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Voting in McKinley County

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How will it work?

If the idea of voting in the 2020 Presidential Election has you flustered, Marlene Custer has answers that will help.

Custer, the director of the McKinley County Board of Elections says there are several options for voters in this election.

People concerned about standing in lines in the COVID-19 pandemic can use the mail-in option, which she also calls an absentee ballot.

“There’s only one ballot and they are tabulated the same way,” Custer told the Gallup Sun Aug. 18 “unless you are voting in person.”

Custer says people will be able to vote in person, if they choose. They can go to their regular voting locations to cast their ballots, and will also have the option of visiting Voting Convenience Centers.

Each voting site is now required to be a VCC. The voting convenience centers tailor each person’s ballot combination based on their specific district.

“Anybody can vote anywhere, within your own county,” she said.

Early voting begins Oct. 6.

If someone applies for a mail-in/absentee ballot and goes to a polling place to vote in-person, the absentee ballot must be deleted before they can cast a vote at an in-person location.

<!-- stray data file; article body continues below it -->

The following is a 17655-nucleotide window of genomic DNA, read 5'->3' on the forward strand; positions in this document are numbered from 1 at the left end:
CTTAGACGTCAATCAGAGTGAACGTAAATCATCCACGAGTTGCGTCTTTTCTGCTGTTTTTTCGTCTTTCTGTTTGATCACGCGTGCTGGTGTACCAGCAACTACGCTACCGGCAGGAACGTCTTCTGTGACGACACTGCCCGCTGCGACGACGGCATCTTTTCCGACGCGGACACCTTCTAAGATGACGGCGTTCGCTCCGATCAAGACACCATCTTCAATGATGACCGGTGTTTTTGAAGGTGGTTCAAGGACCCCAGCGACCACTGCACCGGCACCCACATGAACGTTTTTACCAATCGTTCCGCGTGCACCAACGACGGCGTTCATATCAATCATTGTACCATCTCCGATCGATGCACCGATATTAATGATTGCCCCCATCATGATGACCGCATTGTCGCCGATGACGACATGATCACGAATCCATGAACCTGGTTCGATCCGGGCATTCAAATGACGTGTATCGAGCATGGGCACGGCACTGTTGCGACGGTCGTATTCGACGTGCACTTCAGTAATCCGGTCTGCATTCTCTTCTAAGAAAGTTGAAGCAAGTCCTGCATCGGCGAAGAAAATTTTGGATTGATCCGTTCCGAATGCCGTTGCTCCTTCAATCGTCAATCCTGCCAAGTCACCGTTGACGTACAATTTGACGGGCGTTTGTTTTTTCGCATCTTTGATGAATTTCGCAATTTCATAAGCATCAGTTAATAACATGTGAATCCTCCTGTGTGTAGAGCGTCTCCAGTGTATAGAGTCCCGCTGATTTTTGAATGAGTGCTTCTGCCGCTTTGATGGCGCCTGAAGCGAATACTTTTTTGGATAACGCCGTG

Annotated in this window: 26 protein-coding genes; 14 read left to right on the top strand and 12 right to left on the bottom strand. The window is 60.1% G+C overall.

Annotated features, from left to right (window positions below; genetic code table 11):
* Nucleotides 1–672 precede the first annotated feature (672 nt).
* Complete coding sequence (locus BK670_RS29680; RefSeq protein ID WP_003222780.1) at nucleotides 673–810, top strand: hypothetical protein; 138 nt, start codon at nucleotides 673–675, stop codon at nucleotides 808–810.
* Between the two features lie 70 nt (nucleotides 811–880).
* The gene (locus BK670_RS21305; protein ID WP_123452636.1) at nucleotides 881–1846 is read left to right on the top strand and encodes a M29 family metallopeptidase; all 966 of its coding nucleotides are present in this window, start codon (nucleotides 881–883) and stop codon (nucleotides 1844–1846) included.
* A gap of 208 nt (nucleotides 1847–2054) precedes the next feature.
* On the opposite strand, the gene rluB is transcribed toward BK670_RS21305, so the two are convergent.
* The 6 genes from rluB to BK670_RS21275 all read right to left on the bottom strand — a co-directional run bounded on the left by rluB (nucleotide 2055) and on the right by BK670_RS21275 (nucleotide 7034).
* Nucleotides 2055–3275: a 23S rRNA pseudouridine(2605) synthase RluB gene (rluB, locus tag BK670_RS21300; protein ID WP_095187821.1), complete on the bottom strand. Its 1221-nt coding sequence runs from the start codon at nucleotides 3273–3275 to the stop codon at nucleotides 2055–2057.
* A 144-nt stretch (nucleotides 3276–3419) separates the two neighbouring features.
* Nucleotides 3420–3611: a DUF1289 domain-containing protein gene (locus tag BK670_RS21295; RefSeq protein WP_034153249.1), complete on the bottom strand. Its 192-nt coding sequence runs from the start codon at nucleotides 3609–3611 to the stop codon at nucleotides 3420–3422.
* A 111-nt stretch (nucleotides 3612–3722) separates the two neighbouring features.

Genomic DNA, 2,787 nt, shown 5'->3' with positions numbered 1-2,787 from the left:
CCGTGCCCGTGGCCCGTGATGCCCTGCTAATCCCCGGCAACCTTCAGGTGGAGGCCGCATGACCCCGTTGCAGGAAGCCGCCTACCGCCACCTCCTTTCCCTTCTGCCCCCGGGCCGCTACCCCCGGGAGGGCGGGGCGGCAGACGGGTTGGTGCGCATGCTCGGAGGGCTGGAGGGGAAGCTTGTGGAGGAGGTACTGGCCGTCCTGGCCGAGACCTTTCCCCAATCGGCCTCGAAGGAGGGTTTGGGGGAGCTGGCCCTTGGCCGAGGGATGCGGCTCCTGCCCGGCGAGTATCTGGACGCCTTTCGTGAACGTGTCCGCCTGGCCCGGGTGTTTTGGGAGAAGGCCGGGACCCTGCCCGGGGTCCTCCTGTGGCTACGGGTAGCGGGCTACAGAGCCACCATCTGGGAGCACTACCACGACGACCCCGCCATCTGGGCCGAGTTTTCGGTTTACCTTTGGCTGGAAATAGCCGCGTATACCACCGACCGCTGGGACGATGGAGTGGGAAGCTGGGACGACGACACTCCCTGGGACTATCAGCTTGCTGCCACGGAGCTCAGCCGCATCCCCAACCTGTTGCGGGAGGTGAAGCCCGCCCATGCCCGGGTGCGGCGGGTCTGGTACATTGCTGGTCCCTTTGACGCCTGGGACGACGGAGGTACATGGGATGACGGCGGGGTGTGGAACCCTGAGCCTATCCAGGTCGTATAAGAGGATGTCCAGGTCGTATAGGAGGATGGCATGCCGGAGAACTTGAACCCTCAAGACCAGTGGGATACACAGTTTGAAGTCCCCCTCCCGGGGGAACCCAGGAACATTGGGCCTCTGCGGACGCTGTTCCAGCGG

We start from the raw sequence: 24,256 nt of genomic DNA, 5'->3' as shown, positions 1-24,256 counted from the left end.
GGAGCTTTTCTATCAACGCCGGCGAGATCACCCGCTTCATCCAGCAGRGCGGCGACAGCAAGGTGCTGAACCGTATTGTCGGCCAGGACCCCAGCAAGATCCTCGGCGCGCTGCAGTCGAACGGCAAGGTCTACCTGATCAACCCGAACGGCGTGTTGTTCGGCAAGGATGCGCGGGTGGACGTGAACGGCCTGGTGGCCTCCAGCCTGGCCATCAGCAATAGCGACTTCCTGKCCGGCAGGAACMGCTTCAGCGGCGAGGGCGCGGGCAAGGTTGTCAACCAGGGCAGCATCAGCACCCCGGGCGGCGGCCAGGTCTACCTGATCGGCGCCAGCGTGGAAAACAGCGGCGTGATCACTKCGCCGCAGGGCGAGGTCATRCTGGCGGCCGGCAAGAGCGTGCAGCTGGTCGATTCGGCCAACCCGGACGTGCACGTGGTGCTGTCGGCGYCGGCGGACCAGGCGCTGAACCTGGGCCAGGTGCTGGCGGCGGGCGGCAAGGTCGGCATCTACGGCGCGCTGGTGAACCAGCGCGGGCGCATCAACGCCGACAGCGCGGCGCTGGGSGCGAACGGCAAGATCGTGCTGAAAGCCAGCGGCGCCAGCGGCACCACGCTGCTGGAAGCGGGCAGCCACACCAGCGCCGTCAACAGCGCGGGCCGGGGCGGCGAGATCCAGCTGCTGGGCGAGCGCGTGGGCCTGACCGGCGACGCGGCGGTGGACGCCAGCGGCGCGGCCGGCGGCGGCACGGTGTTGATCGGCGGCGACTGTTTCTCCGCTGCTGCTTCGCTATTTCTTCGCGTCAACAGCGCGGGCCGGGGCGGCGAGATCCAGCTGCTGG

NAVAJO NATION VOTING SITES

Custer says the bureau of elections is currently working with the Navajo Nation, the Department of Justice, the election office and the Division of Community Development to determine how voting will take place on Navajo Nation sites. They are meeting weekly.

Testing for internet connectivity is underway on the Navajo Nation. Final determinations will be left to the tribe.

“So far we know that every site is going to be open,” she said. “There are two sites that have issues — Mariana Lake Chapter is going to be demolished Aug. 25, [so] that may be moved.

“Smith Lake Chapter has a food distribution warehouse,” Custer explained. “Efforts are underway to find a senior center or veterans association, so people can vote nearby.”

Custer expects to know where all the Navajo Nation voting sites will be located within two weeks.

Anyone who hasn’t received a mail-in ballot application by now, can call (505) 722-4469 or (800) 245-1771, request one online at sos.state.nm.us, or visit the office at the McKinley County Courthouse (207 W. Hill Ave.) Monday - Friday between 8 am - 12 pm and 1 pm-5 pm.

By Beth Blakeman
Associate Editor